Protect the air your family breathes
The insider information on how to improve your indoor air quality
We Canucks spend most of our time indoors; the federal government estimates that more than 90 per cent of our day is spent in offices, malls or other enclosed spaces. Much of that time is spent in our homes. Yet on hearing the phrase “air pollution” people think–and are concerned about–the air outside. The reality is that the amount of toxins in the air of some homes can be as bad as, or worse than, that in a big city.
Biology vs. chemistry
Indoor air contaminants fall into two main categories: biological ones, such as mould, pollen and pet dander; and chemical ones, such as the combustion gases from HVAC equipment, off-gassing from building materials and cigarette smoke. These various impurities can lead to a number of illnesses, ranging from minor throat irritation and allergies to pneumonia and even cancer. Yet most, once identified, can be reduced or even eliminated. The best way to deal with dust and pet hair is to clean and vacuum your house frequently.
Mould occurs if the indoor air is too moist, typically in the basement (although it can happen anywhere in the home). Running a dehumidifier during muggy summer days is often enough to keep moisture levels down. Excessive dampness, say from a major water spill, may require more drastic measures. (The Canada Mortgage and Housing Corp. has detailed brochures on its website, explaining how to conduct a DIY cleanup and determine when you need to call in the pros.)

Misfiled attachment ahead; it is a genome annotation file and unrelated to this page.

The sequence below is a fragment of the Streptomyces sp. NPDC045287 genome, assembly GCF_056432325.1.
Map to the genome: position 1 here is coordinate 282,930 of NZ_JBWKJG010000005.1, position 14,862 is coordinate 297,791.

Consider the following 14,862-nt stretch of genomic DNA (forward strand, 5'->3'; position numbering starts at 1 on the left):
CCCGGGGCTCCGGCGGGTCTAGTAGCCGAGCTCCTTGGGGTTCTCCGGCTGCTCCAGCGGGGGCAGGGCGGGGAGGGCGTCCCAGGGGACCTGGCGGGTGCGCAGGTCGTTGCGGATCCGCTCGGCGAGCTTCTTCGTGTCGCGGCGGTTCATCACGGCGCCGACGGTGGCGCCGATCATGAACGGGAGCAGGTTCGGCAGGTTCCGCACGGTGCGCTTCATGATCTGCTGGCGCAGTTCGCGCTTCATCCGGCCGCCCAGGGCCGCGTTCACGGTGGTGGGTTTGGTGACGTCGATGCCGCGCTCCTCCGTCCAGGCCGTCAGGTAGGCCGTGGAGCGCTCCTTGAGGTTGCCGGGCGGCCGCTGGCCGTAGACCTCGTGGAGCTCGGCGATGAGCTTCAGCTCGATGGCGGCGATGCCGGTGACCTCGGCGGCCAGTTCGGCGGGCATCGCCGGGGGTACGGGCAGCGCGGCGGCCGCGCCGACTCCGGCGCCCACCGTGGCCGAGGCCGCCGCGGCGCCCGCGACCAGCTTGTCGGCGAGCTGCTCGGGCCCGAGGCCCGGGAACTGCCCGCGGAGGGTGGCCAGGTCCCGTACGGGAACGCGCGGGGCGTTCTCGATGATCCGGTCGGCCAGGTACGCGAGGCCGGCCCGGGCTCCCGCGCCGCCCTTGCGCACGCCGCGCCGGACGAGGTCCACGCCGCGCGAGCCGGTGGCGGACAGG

Bedrooms and other living spaces
Have you ever noticed how your house has that new-car smell after a renovation? That smell (in your home and car) is from the off-gassing of chemical components in the newly installed materials. The odour and off-gassing are often temporary, but you can reduce the long-term impacts by choosing the right building products to work with.
When painting, use products labelled low- or no-VOC (volatile organic compounds) to minimize the noxious odours, or buy natural materials such as clay-based or milk paints. Always paint in a well-ventilated area (if there aren’t any windows in the room, consider wearing a respirator), and remove as much furniture as possible to prevent it from absorbing the smells.
For flooring, choose natural materials over manmade. Glue-down vinyl is probably the worst offender when it comes to off-gassing. And although carpet is the softest on the feet, synthetic materials will off-gas and all types of carpeting trap dust and allergens. Solid wood, floating laminate or tile flooring, on the other hand, won’t.
If you, as a reader of this magazine, are in the market for a kitchen or bathroom overhaul, it shouldn’t be too hard to sell you on the craftsmanship advantages of solid-wood cabinetry over cheaper particleboard. One feature you might not have considered is that particleboard cabinets are typically constructed with formaldehyde glues. And while formaldehyde may be the ideal solution for preserving frogs in biology class, it’s not so good for living things to be breathing in. If you do choose cabinets with particleboard, you can lessen off-gassing by applying a low-VOC sealer before installation.